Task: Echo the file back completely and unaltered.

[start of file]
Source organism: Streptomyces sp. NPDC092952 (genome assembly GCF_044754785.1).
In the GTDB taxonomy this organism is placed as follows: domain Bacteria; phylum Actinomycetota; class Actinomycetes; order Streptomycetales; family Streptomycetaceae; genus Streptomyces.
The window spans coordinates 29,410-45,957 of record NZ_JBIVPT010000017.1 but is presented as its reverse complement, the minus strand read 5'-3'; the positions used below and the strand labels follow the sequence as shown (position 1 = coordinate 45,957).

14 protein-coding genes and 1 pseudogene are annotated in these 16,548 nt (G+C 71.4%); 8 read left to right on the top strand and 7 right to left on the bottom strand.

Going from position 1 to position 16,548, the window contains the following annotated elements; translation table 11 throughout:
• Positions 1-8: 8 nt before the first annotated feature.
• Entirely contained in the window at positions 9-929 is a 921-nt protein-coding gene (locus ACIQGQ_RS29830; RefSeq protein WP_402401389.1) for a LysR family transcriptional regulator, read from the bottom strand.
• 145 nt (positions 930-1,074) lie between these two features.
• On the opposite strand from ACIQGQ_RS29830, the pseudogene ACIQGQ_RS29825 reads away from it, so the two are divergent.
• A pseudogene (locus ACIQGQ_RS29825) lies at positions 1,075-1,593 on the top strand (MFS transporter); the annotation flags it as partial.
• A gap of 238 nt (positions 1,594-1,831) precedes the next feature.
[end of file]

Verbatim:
Source organism: Streptomyces sp. NPDC092952 (genome assembly GCF_044754785.1).
In the GTDB taxonomy this organism is placed as follows: domain Bacteria; phylum Actinomycetota; class Actinomycetes; order Streptomycetales; family Streptomycetaceae; genus Streptomyces.
The window spans coordinates 29,410-45,957 of record NZ_JBIVPT010000017.1 but is presented as its reverse complement, the minus strand read 5'-3'; the positions used below and the strand labels follow the sequence as shown (position 1 = coordinate 45,957).

14 protein-coding genes and 1 pseudogene are annotated in these 16,548 nt (G+C 71.4%); 8 read left to right on the top strand and 7 right to left on the bottom strand.

Going from position 1 to position 16,548, the window contains the following annotated elements; translation table 11 throughout:
• Positions 1-8: 8 nt before the first annotated feature.
• Entirely contained in the window at positions 9-929 is a 921-nt protein-coding gene (locus ACIQGQ_RS29830; RefSeq protein WP_402401389.1) for a LysR family transcriptional regulator, read from the bottom strand.
• 145 nt (positions 930-1,074) lie between these two features.
• On the opposite strand from ACIQGQ_RS29830, the pseudogene ACIQGQ_RS29825 reads away from it, so the two are divergent.
• A pseudogene (locus ACIQGQ_RS29825) lies at positions 1,075-1,593 on the top strand (MFS transporter); the annotation flags it as partial.
• A gap of 238 nt (positions 1,594-1,831) precedes the next feature.